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‘Strong Woman Do Bong-soon’ defies gender role stereotype

A scene from “Strong Woman Do Bong-soon” / Courtesy of JTBC


By Park Jin-hai

Poster for “Strong Woman Do Bong-soon” / Courtesy of JTBC

“Strong Woman Do Bong-soon,” cable network JTBC’s Friday-Saturday romantic comedy, is a rare drama. Unlike most stories featuring a lovely but fragile Cinderella character often saved by a leading male character in dangerous situations, “Strong Woman” revolves around a female with Wonder Woman-like superpowers.

Do Bong-soon, played by actress Park Bo-young, a 1.6 meter-tall girl stops a bus that runs out of control and tosses bad guys effortlessly into the air.

The cartoon-like fantasy romance drama tells the story of Do, born with Herculean strength which is passed down to women in her family for generations.

However, Do has lived all her life hiding her real strength because of the curse that she would lose her power if she uses it for personal gains. She also wants to look “normal” to her long-time crush rookie detective In Guk-doo who said once that he likes feminine women.

A young gaming company CEO Ahn Min-hyuk, played by actor Park Hyung-sik, witnesses Do’s supernatural power and hires her as his bodyguard. Do then encounters a serial killer who targets female victims in her neighborhood and decides to use her power for good.

Unlike sexy female superheroes often seen in Hollywood blockbusters, Do is featured as a petite naïve superhero despite all her heroic actions and is depicted comically with some bold computer graphics.

Since its premiere on Feb. 24, the drama has continued to fascinate fans, renewing viewership ratings. It debuted with 3.8 percent viewership, setting a JTBC record for the first episode of a drama. The drama’s fourth episode garnered 8.3 percent. Its latest episode aired on Saturday and once again surpassed its record, posting 8.7 percent.

At this pace, “Strong Woman Do Bong-soon” is likely to outperform JTBC’s all-time high 2013 drama “Childless Comfort” which recorded 9.2 percent viewership.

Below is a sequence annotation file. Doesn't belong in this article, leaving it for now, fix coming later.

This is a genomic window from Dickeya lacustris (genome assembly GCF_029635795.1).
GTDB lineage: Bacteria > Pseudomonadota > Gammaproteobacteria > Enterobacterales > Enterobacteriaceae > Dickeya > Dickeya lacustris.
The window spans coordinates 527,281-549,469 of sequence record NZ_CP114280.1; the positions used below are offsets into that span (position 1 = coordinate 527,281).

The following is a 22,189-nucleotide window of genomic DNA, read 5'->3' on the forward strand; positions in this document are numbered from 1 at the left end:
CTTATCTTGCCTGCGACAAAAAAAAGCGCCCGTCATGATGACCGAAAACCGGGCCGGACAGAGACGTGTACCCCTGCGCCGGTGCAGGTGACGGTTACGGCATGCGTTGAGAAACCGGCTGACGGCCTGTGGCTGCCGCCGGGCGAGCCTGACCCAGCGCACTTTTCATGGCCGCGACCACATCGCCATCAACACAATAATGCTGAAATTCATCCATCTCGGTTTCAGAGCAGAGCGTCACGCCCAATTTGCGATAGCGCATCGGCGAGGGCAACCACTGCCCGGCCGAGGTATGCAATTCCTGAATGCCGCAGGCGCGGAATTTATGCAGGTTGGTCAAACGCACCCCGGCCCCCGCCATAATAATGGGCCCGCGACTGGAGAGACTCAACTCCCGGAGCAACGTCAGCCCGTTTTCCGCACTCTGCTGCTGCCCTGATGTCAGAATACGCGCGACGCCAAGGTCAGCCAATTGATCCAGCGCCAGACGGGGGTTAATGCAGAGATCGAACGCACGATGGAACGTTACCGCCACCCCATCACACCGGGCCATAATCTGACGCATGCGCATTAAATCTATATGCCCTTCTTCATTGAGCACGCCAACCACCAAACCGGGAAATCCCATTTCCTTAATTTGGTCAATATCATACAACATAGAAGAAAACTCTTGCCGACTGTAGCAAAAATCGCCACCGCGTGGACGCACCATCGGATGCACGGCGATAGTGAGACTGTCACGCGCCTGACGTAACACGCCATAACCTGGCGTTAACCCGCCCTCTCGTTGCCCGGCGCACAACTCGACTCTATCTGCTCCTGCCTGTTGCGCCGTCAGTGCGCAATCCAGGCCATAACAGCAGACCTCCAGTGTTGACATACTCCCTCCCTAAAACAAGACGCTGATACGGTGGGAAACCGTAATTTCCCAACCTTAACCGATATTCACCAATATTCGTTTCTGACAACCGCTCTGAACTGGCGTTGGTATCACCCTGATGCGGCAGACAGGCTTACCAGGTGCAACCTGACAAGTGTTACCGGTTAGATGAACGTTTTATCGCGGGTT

Critics say the drama is more than just one of many fantasy dramas.

Culture critic Jung Duk-hyun says “Do Bong-soon” gives the same kind of satisfaction to viewers as the ongoing office drama “Good Manager” on KBS.

“If the Good Manager has a Don Quixote-like character and topples the violent social system, Do Bong-soon has a female hero who fights against the world’s prejudice and violence against women,” he said.

In the early episode, Do says to a groper “Would the world become a better place if I used my power properly?” and hesitates to reveal her strength before she bends his fingers backwards.

Do has inherited supernatural power but has hidden it under the social prejudice against women. Her relationship with her crush In has been too typical — Do single heartedly seeks for love from In, while In sees Do as a woman and a weak person to be protected by a man.

By being involved with a serial killer case, Do signals for greater changes.

“The real message the drama wants to deliver will be by showing how Do realizes her special abilities are nothing to hide but a gift and she comes to love herself,” Jung said. “In order to do so, the drama will take up the task of breaking discrimination and prejudice about gender roles in this society. The drama will ultimately ask the society what’s wrong with a strong woman.”


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